UnixTimestampConverter type, so you can annotade any of your properties you use with JSON.NET.
Guid Validation Attribute
TehGM.Utilities.Validation package currently is very small, as it only contains one data validation attribute. This attribute is likely most useful in web scenarios, for Razor Pages forms and what not.
Context-aware Exception Logging
Logging is great, and goes well in pair with catching exceptions.
However, log context doesn’t go well with exceptions. It is lost, because
catch clause executes in different scope than rest of the code. There is a workaround for this - logging using
However conditional catching expects the code to return a boolean. It makes sense… but it means that for every single project I was writting a set of methods that simply log exception and return false.
TehGM.Utilities.Logging includes these methods for you, so you can use them without having to rewrite them every. single. time.
As you probably know already,
Random class can use an integer value as seed. Every time
Random is initialized with same seed, it’ll output the same sequence. This can be useful when trying to recreate something from the seed every time.
The problem starts when you want to use string as seed in .NET Core. In .NET Core, GetHashCode for string “foobar” will output the same value only until you restart the application! This is actually intended, and as Andrew Lock explains in his blog post, you actually want that to be the case in many applications.
This however doesn’t help if you want to use that string as a seed! That’s where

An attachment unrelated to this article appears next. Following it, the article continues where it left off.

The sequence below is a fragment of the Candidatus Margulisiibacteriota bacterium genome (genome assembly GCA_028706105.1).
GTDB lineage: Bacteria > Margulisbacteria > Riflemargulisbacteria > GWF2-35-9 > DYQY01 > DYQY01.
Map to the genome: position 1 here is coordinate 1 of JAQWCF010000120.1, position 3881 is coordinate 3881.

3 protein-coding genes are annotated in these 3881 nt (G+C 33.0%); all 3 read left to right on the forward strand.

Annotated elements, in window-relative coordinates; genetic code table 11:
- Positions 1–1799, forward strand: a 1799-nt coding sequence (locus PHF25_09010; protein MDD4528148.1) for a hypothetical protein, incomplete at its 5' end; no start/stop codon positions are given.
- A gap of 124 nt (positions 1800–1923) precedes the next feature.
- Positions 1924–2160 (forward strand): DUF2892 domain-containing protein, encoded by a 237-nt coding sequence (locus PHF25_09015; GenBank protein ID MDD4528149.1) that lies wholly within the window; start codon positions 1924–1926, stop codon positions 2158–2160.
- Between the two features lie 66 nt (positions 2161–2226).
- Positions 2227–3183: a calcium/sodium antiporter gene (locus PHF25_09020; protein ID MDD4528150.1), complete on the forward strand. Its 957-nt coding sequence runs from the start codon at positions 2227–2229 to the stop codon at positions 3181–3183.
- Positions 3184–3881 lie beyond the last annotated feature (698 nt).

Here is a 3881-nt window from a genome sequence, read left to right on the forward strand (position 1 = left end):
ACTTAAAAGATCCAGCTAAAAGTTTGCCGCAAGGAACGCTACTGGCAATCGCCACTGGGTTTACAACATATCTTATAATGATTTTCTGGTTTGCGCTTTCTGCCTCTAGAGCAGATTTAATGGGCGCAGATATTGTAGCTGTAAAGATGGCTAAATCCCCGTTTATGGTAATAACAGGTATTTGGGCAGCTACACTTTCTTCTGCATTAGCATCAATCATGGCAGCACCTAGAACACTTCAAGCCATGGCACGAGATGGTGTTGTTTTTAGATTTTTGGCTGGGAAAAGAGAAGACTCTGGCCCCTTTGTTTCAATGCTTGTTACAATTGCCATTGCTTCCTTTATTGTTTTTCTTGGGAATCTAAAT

RandomSeed from TehGM.Utilities.Randomization package comes into play.
RandomSeed is a simple struct that merely holds an int. The power of this Struct comes from its
FromString method. This method will generate a hashcode from string that is the same every time you run the application, no matter what .NET framework version you use.
IRandomizer and IRandomizerProvider
TehGM.Utilities.Randomization also includes 2 services:
IRandomizerProvider. These 2 services are designed to allow using shared random logic through Dependency Injection - so you might make use of this method:
Usage is simple - if you want to use shared
IRandomizer, simply inject it to your class via constructor. If you want to make use of RandomSeed, you can inject
IRandomizerProvider instead, and use its
IRandomizer was designed with DI in mind, it can be used without it. Simply create a new
RandomizerService, and you can benefit from all of its extension methods as well!
IRandomizer itself also has a few useful methods and extensions for common use cases:
That’s not a lot
Nope, it’s not. Currently TehGM.Utilities has only a small set of features. However I’ll likely expand it sooner or later - in fact, I already have one useful feature in mind that I use in some of my projects, but for now I sent it to the drawing board - while in my projects it usually is used in a very specific way, for a library I’d want it to be as flexible and customizable as reasonably possible. Later I also will probably add more reusable pieces as I see myself using them repeatedly across my projects.
Until then, I think this set of features is still useful, even if not big. I found that these features are required often enough, and with this set of libraries, I hopefully no longer will need to keep copying them from one project to another.